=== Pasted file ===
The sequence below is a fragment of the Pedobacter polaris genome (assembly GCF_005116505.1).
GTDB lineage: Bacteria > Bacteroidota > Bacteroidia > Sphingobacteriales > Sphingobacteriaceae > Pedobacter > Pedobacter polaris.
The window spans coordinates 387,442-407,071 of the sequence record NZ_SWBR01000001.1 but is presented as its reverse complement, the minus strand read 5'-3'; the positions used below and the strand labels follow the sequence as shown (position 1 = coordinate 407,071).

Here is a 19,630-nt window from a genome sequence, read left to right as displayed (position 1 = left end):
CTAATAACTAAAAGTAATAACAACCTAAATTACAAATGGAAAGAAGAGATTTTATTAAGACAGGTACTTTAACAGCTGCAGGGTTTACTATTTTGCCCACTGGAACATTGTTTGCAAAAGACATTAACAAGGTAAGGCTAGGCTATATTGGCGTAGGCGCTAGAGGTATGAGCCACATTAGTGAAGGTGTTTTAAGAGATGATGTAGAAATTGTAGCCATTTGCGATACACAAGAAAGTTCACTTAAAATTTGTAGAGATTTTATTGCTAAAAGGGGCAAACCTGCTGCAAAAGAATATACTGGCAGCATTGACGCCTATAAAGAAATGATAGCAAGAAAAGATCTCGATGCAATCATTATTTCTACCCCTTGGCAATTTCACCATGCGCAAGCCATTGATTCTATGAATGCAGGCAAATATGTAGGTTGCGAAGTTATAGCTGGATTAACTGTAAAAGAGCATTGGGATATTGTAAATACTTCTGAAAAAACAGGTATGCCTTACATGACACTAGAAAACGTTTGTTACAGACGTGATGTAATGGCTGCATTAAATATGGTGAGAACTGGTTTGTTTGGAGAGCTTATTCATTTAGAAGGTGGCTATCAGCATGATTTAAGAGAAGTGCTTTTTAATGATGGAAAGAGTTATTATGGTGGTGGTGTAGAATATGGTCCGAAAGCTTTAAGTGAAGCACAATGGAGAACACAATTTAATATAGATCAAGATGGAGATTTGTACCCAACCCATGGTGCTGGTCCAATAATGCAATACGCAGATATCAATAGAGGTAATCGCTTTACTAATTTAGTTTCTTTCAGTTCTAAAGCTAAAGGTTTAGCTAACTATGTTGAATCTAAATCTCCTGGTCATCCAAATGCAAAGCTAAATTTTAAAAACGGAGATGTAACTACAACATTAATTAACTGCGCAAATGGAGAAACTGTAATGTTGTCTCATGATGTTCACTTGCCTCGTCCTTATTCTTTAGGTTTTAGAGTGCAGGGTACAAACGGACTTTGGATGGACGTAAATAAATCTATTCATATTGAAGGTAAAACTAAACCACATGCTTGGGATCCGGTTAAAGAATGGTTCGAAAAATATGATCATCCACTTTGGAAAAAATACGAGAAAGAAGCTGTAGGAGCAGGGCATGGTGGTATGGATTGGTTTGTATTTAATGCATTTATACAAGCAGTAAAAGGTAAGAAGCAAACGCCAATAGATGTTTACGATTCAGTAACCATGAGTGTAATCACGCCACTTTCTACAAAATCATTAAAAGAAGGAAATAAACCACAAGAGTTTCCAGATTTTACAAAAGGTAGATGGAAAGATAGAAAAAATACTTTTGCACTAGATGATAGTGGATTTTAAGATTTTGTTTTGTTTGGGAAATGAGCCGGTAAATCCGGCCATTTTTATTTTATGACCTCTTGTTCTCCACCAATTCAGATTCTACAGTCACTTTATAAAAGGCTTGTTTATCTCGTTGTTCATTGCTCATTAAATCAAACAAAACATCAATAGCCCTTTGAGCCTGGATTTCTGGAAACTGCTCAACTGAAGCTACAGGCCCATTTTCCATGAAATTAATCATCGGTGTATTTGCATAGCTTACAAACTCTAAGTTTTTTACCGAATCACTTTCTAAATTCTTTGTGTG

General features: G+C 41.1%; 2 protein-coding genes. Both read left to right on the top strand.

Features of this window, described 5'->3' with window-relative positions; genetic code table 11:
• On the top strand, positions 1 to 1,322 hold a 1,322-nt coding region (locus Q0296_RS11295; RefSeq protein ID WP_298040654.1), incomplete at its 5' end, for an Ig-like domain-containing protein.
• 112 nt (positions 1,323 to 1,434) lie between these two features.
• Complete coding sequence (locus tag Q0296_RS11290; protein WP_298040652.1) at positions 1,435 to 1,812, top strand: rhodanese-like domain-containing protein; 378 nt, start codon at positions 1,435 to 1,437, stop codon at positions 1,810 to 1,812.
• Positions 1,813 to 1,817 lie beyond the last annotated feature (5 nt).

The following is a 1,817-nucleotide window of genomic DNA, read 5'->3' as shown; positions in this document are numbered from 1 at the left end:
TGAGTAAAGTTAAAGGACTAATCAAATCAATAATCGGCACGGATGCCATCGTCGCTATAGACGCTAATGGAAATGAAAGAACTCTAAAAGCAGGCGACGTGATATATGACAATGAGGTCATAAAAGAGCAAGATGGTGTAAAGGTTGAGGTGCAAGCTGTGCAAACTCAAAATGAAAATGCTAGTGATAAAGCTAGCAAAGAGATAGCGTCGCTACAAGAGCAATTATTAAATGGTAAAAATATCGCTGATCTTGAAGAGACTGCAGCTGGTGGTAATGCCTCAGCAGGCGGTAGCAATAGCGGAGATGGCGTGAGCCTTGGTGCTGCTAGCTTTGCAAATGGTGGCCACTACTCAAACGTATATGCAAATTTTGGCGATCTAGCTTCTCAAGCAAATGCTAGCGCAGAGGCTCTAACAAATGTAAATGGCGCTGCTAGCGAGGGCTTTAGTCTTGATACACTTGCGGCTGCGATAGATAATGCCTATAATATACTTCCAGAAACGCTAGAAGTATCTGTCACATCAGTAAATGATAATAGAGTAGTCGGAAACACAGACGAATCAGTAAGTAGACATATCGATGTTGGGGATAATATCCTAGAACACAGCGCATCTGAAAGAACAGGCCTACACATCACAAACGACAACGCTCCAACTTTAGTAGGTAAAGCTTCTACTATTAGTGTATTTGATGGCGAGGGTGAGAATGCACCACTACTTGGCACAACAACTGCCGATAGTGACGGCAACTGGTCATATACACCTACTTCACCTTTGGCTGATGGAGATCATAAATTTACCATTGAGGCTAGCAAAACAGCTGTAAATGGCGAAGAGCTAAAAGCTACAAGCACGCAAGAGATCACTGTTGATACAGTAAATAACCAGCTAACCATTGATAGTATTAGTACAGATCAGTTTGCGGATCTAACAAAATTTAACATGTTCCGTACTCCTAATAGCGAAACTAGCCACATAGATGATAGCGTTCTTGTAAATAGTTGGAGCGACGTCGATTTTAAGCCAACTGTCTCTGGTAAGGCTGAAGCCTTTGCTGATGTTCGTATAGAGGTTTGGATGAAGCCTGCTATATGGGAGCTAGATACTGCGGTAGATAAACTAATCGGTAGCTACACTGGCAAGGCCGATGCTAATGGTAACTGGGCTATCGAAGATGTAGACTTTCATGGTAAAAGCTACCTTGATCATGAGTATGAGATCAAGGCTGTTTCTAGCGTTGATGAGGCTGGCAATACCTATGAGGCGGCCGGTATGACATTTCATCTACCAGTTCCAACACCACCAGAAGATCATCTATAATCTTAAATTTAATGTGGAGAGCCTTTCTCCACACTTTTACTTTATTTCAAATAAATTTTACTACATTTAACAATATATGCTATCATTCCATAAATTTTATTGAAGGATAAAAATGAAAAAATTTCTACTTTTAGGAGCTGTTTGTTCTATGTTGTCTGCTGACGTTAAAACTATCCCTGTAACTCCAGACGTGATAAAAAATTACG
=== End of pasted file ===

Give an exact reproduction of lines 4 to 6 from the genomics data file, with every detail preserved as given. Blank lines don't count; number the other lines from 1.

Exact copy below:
Here is a 19,630-nt window from a genome sequence, read left to right as displayed (position 1 = left end):
CTAATAACTAAAAGTAATAACAACCTAAATTACAAATGGAAAGAAGAGATTTTATTAAGACAGGTACTTTAACAGCTGCAGGGTTTACTATTTTGCCCACTGGAACATTGTTTGCAAAAGACATTAACAAGGTAAGGCTAGGCTATATTGGCGTAGGCGCTAGAGGTATGAGCCACATTAGTGAAGGTGTTTTAAGAGATGATGTAGAAATTGTAGCCATTTGCGATACACAAGAAAGTTCACTTAAAATTTGTAGAGATTTTATTGCTAAAAGGGGCAAACCTGCTGCAAAAGAATATACTGGCAGCATTGACGCCTATAAAGAAATGATAGCAAGAAAAGATCTCGATGCAATCATTATTTCTACCCCTTGGCAATTTCACCATGCGCAAGCCATTGATTCTATGAATGCAGGCAAATATGTAGGTTGCGAAGTTATAGCTGGATTAACTGTAAAAGAGCATTGGGATATTGTAAATACTTCTGAAAAAACAGGTATGCCTTACATGACACTAGAAAACGTTTGTTACAGACGTGATGTAATGGCTGCATTAAATATGGTGAGAACTGGTTTGTTTGGAGAGCTTATTCATTTAGAAGGTGGCTATCAGCATGATTTAAGAGAAGTGCTTTTTAATGATGGAAAGAGTTATTATGGTGGTGGTGTAGAATATGGTCCGAAAGCTTTAAGTGAAGCACAATGGAGAACACAATTTAATATAGATCAAGATGGAGATTTGTACCCAACCCATGGTGCTGGTCCAATAATGCAATACGCAGATATCAATAGAGGTAATCGCTTTACTAATTTAGTTTCTTTCAGTTCTAAAGCTAAAGGTTTAGCTAACTATGTTGAATCTAAATCTCCTGGTCATCCAAATGCAAAGCTAAATTTTAAAAACGGAGATGTAACTACAACATTAATTAACTGCGCAAATGGAGAAACTGTAATGTTGTCTCATGATGTTCACTTGCCTCGTCCTTATTCTTTAGGTTTTAGAGTGCAGGGTACAAACGGACTTTGGATGGACGTAAATAAATCTATTCATATTGAAGGTAAAACTAAACCACATGCTTGGGATCCGGTTAAAGAATGGTTCGAAAAATATGATCATCCACTTTGGAAAAAATACGAGAAAGAAGCTGTAGGAGCAGGGCATGGTGGTATGGATTGGTTTGTATTTAATGCATTTATACAAGCAGTAAAAGGTAAGAAGCAAACGCCAATAGATGTTTACGATTCAGTAACCATGAGTGTAATCACGCCACTTTCTACAAAATCATTAAAAGAAGGAAATAAACCACAAGAGTTTCCAGATTTTACAAAAGGTAGATGGAAAGATAGAAAAAATACTTTTGCACTAGATGATAGTGGATTTTAAGATTTTGTTTTGTTTGGGAAATGAGCCGGTAAATCCGGCCATTTTTATTTTATGACCTCTTGTTCTCCACCAATTCAGATTCTACAGTCACTTTATAAAAGGCTTGTTTATCTCGTTGTTCATTGCTCATTAAATCAAACAAAACATCAATAGCCCTTTGAGCCTGGATTTCTGGAAACTGCTCAACTGAAGCTACAGGCCCATTTTCCATGAAATTAATCATCGGTGTATTTGCATAGCTTACAAACTCTAAGTTTTTTACCGAATCACTTTCTAAATTCTTTGTGTG

General features: G+C 41.1%; 2 protein-coding genes. Both read left to right on the top strand.